Online Learning 2017 Online Learning, online learning is just becoming more and more popular in an ever-changing world. Read on to learn which language learning program is right for you.
What Is Best Online Language Learning Program
Last April, as the news of the Boston Marathon bombings came out, I was struck by a new reality. In fact, it changed my entire outlook and changed the way I thought about language and education. I found myself thinking, “When I’m a person of certain age, I may have to take a language class.”
According to the Department of Education, by 2020, more than 25 percent of American workers will require proficiency in at least one foreign language, and by 2036, these workers will number more than a half-million.
And yet, less than 10 percent of U.S. students speak a foreign language as a primary or secondary school subject, despite more than three million foreign tourists coming to the U.S. annually.
The situation is even worse for foreign-born students. Only 29 percent of high school students entering ninth grade speak a language other than English, and fewer than 3 percent speak a language other than English at home.
Newly released educational data from 2016 shows that U.S. high school students’ mathematics scores have dropped in recent years, and Asian students’ reading scores have surged. When we talk about the impact of artificial intelligence on the future of work, we can’t overlook what we can do to ensure a digital future in which all Americans participate.
These figures are quite a shock. And at the heart of the drop is the brain drain, a slow-motion disaster from which we still don’t seem to be fully aware.
Through the first two-thirds of our nation’s history, American education has been fueled by native-born workers providing high-quality jobs to learn languages and other academic skills. Over the course of our nation’s history, we’ve gradually replaced native-born workers with automation and machines. Today, only 44 percent of U.S. households contain a native-born worker.
Today, the United States still depends on relatively high levels of immigrants to power our economy and our society, and we need to do a better job of making the way we teach the languages of the world accessible to native-born workers.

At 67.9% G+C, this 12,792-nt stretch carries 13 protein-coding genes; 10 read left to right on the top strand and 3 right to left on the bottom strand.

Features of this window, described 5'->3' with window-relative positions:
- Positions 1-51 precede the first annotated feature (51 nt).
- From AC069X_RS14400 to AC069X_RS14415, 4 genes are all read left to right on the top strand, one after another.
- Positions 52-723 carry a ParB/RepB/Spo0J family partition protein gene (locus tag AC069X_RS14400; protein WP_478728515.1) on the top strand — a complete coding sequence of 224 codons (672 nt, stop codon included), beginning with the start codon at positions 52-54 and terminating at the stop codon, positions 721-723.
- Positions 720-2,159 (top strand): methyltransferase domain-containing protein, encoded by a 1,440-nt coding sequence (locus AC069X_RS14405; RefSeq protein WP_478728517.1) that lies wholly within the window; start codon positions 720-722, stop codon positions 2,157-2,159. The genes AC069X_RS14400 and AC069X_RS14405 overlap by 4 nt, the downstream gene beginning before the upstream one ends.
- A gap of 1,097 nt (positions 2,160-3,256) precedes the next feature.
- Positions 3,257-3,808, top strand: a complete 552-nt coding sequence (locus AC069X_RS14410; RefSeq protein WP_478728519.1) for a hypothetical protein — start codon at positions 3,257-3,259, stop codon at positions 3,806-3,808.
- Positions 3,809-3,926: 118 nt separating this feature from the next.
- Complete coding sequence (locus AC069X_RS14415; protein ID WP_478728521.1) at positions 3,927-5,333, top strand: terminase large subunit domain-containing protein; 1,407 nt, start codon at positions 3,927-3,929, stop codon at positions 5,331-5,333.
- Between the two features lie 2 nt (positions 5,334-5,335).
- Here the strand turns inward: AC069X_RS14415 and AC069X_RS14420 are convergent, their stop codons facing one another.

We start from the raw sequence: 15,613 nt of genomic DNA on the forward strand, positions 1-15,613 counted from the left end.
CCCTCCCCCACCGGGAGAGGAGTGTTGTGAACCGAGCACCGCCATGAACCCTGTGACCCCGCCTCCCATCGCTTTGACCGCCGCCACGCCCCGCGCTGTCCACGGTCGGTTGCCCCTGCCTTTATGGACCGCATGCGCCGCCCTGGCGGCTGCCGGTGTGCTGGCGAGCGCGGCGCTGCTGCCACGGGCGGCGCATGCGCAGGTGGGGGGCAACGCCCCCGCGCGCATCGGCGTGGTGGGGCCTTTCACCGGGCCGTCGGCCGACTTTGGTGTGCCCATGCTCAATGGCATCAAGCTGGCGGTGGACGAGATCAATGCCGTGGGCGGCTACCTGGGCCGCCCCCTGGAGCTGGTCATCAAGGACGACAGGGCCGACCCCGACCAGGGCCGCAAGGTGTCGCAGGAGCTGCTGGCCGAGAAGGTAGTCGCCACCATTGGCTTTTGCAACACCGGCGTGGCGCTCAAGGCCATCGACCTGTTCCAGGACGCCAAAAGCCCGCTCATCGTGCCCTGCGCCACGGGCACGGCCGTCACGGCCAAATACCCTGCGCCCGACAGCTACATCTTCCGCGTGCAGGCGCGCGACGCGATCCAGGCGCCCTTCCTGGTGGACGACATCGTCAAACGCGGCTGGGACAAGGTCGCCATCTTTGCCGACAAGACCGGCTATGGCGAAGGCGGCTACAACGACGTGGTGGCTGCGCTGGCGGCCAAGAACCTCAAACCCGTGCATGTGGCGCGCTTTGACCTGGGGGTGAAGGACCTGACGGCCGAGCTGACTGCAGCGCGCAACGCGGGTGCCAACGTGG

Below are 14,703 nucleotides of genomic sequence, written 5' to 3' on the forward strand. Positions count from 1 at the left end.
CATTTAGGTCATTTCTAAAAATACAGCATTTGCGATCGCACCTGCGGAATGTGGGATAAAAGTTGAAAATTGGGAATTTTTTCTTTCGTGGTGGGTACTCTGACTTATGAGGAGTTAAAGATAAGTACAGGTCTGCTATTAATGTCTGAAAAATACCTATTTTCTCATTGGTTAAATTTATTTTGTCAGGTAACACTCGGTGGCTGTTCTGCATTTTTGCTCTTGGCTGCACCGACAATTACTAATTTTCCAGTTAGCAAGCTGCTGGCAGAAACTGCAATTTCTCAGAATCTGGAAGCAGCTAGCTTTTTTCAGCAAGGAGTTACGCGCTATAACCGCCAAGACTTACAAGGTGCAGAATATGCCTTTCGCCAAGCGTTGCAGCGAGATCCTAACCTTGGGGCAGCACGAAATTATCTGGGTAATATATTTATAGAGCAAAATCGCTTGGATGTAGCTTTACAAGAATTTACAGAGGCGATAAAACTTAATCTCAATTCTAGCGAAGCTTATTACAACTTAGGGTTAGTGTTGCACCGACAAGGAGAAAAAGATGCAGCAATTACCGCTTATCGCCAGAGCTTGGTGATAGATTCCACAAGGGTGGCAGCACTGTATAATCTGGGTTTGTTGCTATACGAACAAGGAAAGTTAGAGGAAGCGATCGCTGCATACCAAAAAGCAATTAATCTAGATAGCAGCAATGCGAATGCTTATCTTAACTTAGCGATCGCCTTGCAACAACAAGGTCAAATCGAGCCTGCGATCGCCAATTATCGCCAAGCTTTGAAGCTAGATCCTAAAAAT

There are several promising approaches being tried in the U.S. today:
Entrepreneurs are focusing on effective digital strategies to connect native-born workers to the jobs in their communities. One promising strategy is to teach Asian Americans to use technology to build websites for family-owned restaurants.
Workplace and school leaders are creating pilot programs to prepare native-born workers to learn new languages in an affordable, fun way.
Third-party providers are serving as bridge builders between academic and workplace language learning, and starting to take on projects to provide them with a direct pipeline to native-born workers.
When we first launched Lingua Learning, we’ve learned that in the world of language learning, just as in other industries, there are many ways to get started. At Lingua Learning, we try to invest our time, energy and support in a way that stimulates more research and action.
Each of these strategies can help address the growing language skills crisis we face as a nation. Lingua Learning offers language training programs in six languages: German, Spanish, Italian, French, Japanese and Russian.
We’ve seen young and enthusiastic immigrants, as well as native-born Americans who are just starting out in English or high school, experiment with language learning, using software programs such as Lingua to help them learn a foreign language.
These programs are a natural choice for all learners who have gained a skill by enrolling in college, and who then want to use that skill for good. In effect, these programs are also an empowering way to keep those key and valued skills they’ve gained in English, even as they learn another language. And we now see people who might not otherwise have taken part in language learning taking part in language training programs, because they can use the language they’ve gained in any number of high-impact careers or for personal fulfillment.
We believe that every American should have the opportunity to master a foreign language, through education and through technology. Lingua Learning is a major development in this area, leading us to create a pilot program in collaboration with the U.S. National Library of Medicine. The program was designed to help native-born citizens of Japanese descent who want to learn more English to make a living that includes a number of socially valuable jobs in science, technology, engineering and math.
At Lingua Learning, we believe in the power of language learning to make us richer and happier. Whether we’re learning a foreign language for career reasons or not, we can all grow as a nation when we all grow languages in our own lives.